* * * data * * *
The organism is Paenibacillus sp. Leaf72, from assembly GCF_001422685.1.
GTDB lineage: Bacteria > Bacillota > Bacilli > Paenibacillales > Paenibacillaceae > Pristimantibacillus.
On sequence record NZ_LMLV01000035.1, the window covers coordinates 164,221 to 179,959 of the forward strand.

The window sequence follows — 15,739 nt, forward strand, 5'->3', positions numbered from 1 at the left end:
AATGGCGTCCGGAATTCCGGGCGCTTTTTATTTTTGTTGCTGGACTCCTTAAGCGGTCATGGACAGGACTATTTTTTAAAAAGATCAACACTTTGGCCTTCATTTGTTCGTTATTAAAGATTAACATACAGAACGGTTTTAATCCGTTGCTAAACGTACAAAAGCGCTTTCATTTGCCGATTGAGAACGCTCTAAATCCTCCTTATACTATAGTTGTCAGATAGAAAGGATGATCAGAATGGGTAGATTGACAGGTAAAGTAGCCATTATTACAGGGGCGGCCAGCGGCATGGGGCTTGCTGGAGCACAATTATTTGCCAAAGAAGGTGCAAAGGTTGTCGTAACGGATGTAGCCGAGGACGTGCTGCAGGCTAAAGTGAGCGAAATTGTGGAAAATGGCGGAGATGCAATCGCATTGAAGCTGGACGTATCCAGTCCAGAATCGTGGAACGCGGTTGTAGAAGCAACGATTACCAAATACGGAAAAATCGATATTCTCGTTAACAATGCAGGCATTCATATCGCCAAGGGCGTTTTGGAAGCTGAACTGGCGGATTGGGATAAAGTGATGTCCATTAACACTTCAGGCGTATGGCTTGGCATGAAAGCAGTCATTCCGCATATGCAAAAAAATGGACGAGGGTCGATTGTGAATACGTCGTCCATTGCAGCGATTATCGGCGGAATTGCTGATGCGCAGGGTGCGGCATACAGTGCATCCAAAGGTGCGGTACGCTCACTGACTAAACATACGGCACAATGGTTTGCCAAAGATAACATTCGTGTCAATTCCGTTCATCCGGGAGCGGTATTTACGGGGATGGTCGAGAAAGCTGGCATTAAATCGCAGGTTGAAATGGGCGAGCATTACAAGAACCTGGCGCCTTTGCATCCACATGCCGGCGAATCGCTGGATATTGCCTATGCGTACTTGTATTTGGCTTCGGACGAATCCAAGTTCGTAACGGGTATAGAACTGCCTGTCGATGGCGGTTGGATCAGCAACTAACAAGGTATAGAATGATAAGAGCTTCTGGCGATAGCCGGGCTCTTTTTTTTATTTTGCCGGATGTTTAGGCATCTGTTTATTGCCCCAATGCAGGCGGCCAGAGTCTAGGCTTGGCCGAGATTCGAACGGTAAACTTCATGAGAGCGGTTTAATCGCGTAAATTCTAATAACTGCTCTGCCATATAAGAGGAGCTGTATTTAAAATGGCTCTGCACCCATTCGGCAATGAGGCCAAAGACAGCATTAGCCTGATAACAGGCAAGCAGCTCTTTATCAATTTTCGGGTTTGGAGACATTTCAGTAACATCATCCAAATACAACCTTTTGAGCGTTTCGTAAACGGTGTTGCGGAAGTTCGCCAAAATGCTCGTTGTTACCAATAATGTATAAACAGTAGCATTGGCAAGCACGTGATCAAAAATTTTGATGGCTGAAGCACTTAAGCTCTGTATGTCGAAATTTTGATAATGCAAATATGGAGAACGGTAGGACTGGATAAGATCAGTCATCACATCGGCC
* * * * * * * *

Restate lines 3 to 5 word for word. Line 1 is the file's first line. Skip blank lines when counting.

On sequence record NZ_LMLV01000035.1, the window covers coordinates 164,221 to 179,959 of the forward strand.

The window sequence follows — 15,739 nt, forward strand, 5'->3', positions numbered from 1 at the left end:
AATGGCGTCCGGAATTCCGGGCGCTTTTTATTTTTGTTGCTGGACTCCTTAAGCGGTCATGGACAGGACTATTTTTTAAAAAGATCAACACTTTGGCCTTCATTTGTTCGTTATTAAAGATTAACATACAGAACGGTTTTAATCCGTTGCTAAACGTACAAAAGCGCTTTCATTTGCCGATTGAGAACGCTCTAAATCCTCCTTATACTATAGTTGTCAGATAGAAAGGATGATCAGAATGGGTAGATTGACAGGTAAAGTAGCCATTATTACAGGGGCGGCCAGCGGCATGGGGCTTGCTGGAGCACAATTATTTGCCAAAGAAGGTGCAAAGGTTGTCGTAACGGATGTAGCCGAGGACGTGCTGCAGGCTAAAGTGAGCGAAATTGTGGAAAATGGCGGAGATGCAATCGCATTGAAGCTGGACGTATCCAGTCCAGAATCGTGGAACGCGGTTGTAGAAGCAACGATTACCAAATACGGAAAAATCGATATTCTCGTTAACAATGCAGGCATTCATATCGCCAAGGGCGTTTTGGAAGCTGAACTGGCGGATTGGGATAAAGTGATGTCCATTAACACTTCAGGCGTATGGCTTGGCATGAAAGCAGTCATTCCGCATATGCAAAAAAATGGACGAGGGTCGATTGTGAATACGTCGTCCATTGCAGCGATTATCGGCGGAATTGCTGATGCGCAGGGTGCGGCATACAGTGCATCCAAAGGTGCGGTACGCTCACTGACTAAACATACGGCACAATGGTTTGCCAAAGATAACATTCGTGTCAATTCCGTTCATCCGGGAGCGGTATTTACGGGGATGGTCGAGAAAGCTGGCATTAAATCGCAGGTTGAAATGGGCGAGCATTACAAGAACCTGGCGCCTTTGCATCCACATGCCGGCGAATCGCTGGATATTGCCTATGCGTACTTGTATTTGGCTTCGGACGAATCCAAGTTCGTAACGGGTATAGAACTGCCTGTCGATGGCGGTTGGATCAGCAACTAACAAGGTATAGAATGATAAGAGCTTCTGGCGATAGCCGGGCTCTTTTTTTTATTTTGCCGGATGTTTAGGCATCTGTTTATTGCCCCAATGCAGGCGGCCAGAGTCTAGGCTTGGCCGAGATTCGAACGGTAAACTTCATGAGAGCGGTTTAATCGCGTAAATTCTAATAACTGCTCTGCCATATAAGAGGAGCTGTATTTAAAATGGCTCTGCACCCATTCGGCAATGAGGCCAAAGACAGCATTAGCCTGATAACAGGCAAGCAGCTCTTTATCAATTTTCGGGTTTGGAGACATTTCAGTAACATCATCCAAATACAACCTTTTGAGCGTTTCGTAAACGGTGTTGCGGAAGTTCGCCAAAATGCTCGTTGTTACCAATAATGTATAAACAGTAGCATTGGCAAGCACGTGATCAAAAATTTTGATGGCTGAAGCACTTAAGCTCTGTATGTCGAAATTTTGATAATGCAAATATGGAGAACGGTAGGACTGGATAAGATCAGTCATCACATCGGCC